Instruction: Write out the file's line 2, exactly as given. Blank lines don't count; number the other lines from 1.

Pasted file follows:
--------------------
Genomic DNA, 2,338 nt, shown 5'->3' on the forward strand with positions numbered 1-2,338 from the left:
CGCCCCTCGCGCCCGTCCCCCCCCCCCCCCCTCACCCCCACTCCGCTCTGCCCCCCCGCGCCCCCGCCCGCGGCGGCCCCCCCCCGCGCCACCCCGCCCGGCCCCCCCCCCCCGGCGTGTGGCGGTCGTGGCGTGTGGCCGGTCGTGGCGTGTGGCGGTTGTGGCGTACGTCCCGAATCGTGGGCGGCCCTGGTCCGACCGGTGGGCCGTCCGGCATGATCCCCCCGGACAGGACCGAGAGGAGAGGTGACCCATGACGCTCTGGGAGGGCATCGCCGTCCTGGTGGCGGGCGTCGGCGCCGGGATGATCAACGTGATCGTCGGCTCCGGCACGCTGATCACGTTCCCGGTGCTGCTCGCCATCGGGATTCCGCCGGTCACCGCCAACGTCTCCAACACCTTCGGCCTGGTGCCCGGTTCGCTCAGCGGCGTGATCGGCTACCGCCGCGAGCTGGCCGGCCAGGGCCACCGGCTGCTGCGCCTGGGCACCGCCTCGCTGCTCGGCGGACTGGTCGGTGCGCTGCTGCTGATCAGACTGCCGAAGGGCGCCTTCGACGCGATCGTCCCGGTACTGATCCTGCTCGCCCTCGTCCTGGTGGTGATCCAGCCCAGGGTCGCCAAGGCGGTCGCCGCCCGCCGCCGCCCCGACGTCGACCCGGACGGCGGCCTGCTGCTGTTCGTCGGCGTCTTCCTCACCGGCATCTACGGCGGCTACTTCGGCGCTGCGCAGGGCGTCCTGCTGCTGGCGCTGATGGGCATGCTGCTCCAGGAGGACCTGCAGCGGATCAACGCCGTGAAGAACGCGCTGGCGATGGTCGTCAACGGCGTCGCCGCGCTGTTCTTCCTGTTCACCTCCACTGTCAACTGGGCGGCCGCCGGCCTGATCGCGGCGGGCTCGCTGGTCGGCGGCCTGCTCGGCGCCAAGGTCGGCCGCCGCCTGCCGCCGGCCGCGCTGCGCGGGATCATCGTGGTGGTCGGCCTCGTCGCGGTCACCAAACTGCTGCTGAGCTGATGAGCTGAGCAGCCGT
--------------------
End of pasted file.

CGCCCCTCGCGCCCGTCCCCCCCCCCCCCCCTCACCCCCACTCCGCTCTGCCCCCCCGCGCCCCCGCCCGCGGCGGCCCCCCCCCGCGCCACCCCGCCCGGCCCCCCCCCCCCGGCGTGTGGCGGTCGTGGCGTGTGGCCGGTCGTGGCGTGTGGCGGTTGTGGCGTACGTCCCGAATCGTGGGCGGCCCTGGTCCGACCGGTGGGCCGTCCGGCATGATCCCCCCGGACAGGACCGAGAGGAGAGGTGACCCATGACGCTCTGGGAGGGCATCGCCGTCCTGGTGGCGGGCGTCGGCGCCGGGATGATCAACGTGATCGTCGGCTCCGGCACGCTGATCACGTTCCCGGTGCTGCTCGCCATCGGGATTCCGCCGGTCACCGCCAACGTCTCCAACACCTTCGGCCTGGTGCCCGGTTCGCTCAGCGGCGTGATCGGCTACCGCCGCGAGCTGGCCGGCCAGGGCCACCGGCTGCTGCGCCTGGGCACCGCCTCGCTGCTCGGCGGACTGGTCGGTGCGCTGCTGCTGATCAGACTGCCGAAGGGCGCCTTCGACGCGATCGTCCCGGTACTGATCCTGCTCGCCCTCGTCCTGGTGGTGATCCAGCCCAGGGTCGCCAAGGCGGTCGCCGCCCGCCGCCGCCCCGACGTCGACCCGGACGGCGGCCTGCTGCTGTTCGTCGGCGTCTTCCTCACCGGCATCTACGGCGGCTACTTCGGCGCTGCGCAGGGCGTCCTGCTGCTGGCGCTGATGGGCATGCTGCTCCAGGAGGACCTGCAGCGGATCAACGCCGTGAAGAACGCGCTGGCGATGGTCGTCAACGGCGTCGCCGCGCTGTTCTTCCTGTTCACCTCCACTGTCAACTGGGCGGCCGCCGGCCTGATCGCGGCGGGCTCGCTGGTCGGCGGCCTGCTCGGCGCCAAGGTCGGCCGCCGCCTGCCGCCGGCCGCGCTGCGCGGGATCATCGTGGTGGTCGGCCTCGTCGCGGTCACCAAACTGCTGCTGAGCTGATGAGCTGAGCAGCCGT